those buzzkill teenage years

we were happy once

back when we were but children, giggling

at the minute moments

innocent, but ignorant.

not yet accustomed to the term depression

how sweet it was, to be unaware


we were young then

still having our mothers arrange our playdates

and oh, we were so excited for our futures

we imagined merry teenagers gabbing in a park

with hushed voices and high pitched chortles

doing things that we, ourselves, swore to never, ever do

we longed for the knowledge of our fate,

not yet knowing of the future that awaited us


what a shame, what a shame (that all dreams must die someday)

we are older now

with somber eyes, masked by a perfectly mastered s m i l e

we have our moments, but the elation is gone

we are no longer giddy for our futures with such inextinguishable passion

we are simply too busy trying to stay alive

beneath the stacks of duties and responsibilities

and society’s expectations, that yes, we can do this

of course we can juggle this and that, attain perfection

while initiating combat against our fragmented minds day by loathsome day


if we live to have children, we will look at them

and wish for them to never grow old

because with age, comes knowledge

which in turn, comes hand in hand with great tragedy

we hope they will never know the real definition of sad

the empty pit gnawing at us deep inside

the lack of dopamine, the loss of the ability to feel

we hope they will never need to learn the skill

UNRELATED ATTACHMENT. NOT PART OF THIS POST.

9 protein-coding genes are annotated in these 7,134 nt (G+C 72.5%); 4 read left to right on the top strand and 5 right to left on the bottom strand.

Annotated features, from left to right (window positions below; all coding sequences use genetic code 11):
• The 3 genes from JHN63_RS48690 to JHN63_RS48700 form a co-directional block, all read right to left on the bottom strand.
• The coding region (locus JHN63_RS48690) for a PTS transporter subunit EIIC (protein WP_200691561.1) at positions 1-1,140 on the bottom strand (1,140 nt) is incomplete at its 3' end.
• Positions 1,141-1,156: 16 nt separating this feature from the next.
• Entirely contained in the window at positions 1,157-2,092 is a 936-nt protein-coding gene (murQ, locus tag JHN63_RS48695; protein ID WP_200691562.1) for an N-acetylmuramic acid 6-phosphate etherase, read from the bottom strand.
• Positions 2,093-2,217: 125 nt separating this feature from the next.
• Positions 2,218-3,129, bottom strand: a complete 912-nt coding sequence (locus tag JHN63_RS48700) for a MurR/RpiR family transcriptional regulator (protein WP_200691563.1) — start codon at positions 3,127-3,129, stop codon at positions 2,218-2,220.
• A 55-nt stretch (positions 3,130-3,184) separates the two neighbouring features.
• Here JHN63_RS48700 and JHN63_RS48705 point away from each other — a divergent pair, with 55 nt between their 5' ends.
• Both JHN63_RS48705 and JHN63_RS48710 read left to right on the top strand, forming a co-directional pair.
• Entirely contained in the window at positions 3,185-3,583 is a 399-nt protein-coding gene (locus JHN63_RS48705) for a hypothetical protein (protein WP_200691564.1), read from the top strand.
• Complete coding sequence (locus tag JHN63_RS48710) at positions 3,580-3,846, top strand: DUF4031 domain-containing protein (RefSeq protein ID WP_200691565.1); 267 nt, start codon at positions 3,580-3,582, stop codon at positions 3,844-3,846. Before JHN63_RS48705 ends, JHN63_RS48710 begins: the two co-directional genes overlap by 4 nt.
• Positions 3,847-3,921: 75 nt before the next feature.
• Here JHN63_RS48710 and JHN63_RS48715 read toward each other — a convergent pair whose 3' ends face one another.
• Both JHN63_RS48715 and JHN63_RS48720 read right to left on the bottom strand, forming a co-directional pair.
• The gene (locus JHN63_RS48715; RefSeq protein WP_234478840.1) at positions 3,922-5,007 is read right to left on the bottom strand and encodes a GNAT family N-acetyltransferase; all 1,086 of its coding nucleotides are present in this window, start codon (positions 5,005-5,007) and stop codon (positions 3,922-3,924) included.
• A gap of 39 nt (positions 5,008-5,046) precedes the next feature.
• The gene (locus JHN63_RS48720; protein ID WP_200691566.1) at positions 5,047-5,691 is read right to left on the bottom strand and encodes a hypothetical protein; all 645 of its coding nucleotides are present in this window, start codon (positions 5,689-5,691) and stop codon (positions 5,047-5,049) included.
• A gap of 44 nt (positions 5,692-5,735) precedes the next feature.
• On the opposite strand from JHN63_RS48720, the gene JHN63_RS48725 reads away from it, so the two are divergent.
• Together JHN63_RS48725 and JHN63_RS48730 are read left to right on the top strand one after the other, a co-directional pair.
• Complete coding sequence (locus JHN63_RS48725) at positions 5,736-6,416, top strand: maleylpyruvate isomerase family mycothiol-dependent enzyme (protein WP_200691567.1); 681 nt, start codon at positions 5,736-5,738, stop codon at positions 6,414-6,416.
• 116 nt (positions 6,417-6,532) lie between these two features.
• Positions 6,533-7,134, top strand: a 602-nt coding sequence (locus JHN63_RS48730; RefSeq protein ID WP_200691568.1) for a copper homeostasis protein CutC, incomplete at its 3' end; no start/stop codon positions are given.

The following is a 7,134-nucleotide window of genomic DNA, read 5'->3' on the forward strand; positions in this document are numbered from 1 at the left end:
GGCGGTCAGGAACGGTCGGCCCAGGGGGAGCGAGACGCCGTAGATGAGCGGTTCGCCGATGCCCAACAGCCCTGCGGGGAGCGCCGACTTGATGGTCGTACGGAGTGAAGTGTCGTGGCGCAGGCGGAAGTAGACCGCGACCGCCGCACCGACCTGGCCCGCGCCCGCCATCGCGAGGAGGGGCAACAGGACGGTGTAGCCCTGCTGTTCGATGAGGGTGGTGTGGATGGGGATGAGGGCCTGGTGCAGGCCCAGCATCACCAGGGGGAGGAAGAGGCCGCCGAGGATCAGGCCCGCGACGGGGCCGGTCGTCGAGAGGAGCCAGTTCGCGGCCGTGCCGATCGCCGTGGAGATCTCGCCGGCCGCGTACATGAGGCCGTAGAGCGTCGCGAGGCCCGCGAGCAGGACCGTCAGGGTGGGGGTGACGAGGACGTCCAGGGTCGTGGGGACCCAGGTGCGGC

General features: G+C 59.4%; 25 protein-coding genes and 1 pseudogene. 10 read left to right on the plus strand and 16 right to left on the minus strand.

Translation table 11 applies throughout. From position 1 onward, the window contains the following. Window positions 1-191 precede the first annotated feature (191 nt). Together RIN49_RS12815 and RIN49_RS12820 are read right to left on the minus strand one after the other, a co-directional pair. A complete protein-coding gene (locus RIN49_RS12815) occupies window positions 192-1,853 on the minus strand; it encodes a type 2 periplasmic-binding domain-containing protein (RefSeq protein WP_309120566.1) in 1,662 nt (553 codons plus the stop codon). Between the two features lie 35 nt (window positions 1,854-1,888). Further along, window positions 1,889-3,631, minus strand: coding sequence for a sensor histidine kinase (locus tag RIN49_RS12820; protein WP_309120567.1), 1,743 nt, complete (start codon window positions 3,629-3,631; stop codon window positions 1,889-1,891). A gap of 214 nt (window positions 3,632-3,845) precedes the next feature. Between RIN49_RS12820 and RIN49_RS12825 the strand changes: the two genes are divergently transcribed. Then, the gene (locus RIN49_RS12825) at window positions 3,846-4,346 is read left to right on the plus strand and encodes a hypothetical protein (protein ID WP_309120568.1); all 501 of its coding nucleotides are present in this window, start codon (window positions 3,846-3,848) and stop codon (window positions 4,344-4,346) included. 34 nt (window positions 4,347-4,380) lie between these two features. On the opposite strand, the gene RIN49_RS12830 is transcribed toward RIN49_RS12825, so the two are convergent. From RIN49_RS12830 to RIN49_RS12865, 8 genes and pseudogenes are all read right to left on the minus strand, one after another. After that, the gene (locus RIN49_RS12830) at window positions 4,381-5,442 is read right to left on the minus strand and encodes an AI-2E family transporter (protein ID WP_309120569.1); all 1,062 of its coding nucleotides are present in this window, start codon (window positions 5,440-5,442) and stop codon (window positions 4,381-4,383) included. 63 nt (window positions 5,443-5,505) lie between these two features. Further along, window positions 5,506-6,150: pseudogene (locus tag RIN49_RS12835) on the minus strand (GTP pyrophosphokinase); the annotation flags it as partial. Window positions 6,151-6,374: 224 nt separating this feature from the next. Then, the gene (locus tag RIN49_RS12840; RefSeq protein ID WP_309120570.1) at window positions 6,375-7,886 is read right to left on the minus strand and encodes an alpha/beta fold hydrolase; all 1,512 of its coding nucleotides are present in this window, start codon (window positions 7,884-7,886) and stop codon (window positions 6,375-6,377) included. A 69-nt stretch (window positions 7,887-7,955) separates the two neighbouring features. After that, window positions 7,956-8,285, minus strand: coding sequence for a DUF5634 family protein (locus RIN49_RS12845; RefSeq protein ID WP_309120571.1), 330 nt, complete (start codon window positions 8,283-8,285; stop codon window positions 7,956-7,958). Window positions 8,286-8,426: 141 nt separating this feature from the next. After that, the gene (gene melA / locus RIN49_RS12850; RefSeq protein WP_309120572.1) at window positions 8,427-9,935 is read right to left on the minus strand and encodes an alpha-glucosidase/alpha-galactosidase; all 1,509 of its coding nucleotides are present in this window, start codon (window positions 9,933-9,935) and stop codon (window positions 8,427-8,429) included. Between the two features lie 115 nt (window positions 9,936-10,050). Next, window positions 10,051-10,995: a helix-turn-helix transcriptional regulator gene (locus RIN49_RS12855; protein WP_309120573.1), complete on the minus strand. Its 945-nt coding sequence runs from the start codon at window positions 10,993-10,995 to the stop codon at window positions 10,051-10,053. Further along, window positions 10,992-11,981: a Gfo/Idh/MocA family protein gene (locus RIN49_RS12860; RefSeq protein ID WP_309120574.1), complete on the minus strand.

to tell your mind to shut up

to keep on living when your body aches, when you question everything

from the nature of your existence, to whether it is even worth it at all

(we want to live, we just have no idea how)


now we complete our homework with empty monotony

feeling no emotion (we are hollow with exhaustion)

silly child, grades will always be more important than your sanity

and sometimes our eyes gleam with hope

that one day, it will get better, and we will finally be happy

but for now, we wait, in our bedrooms, our minds pounding

trying not to think think think

about anything beyond our assignments, anything that can trigger us

to truly want to pick up daddy’s big ol’ gun and pull that trigger

(we wish we were children again, unafflicted by life)


we are the kids of carmine hues

this is our secret, the one we all know (but never speak of)

for the only thing worse than a failed test is a shrink (what the fuck is wrong with you, freak?)

we are the teenagers terrified of our own minds

with coping strategies that our parents never taught us

they still view us as children, you know

they still view us from the time when

we were happy once


This poem is about: 
My community


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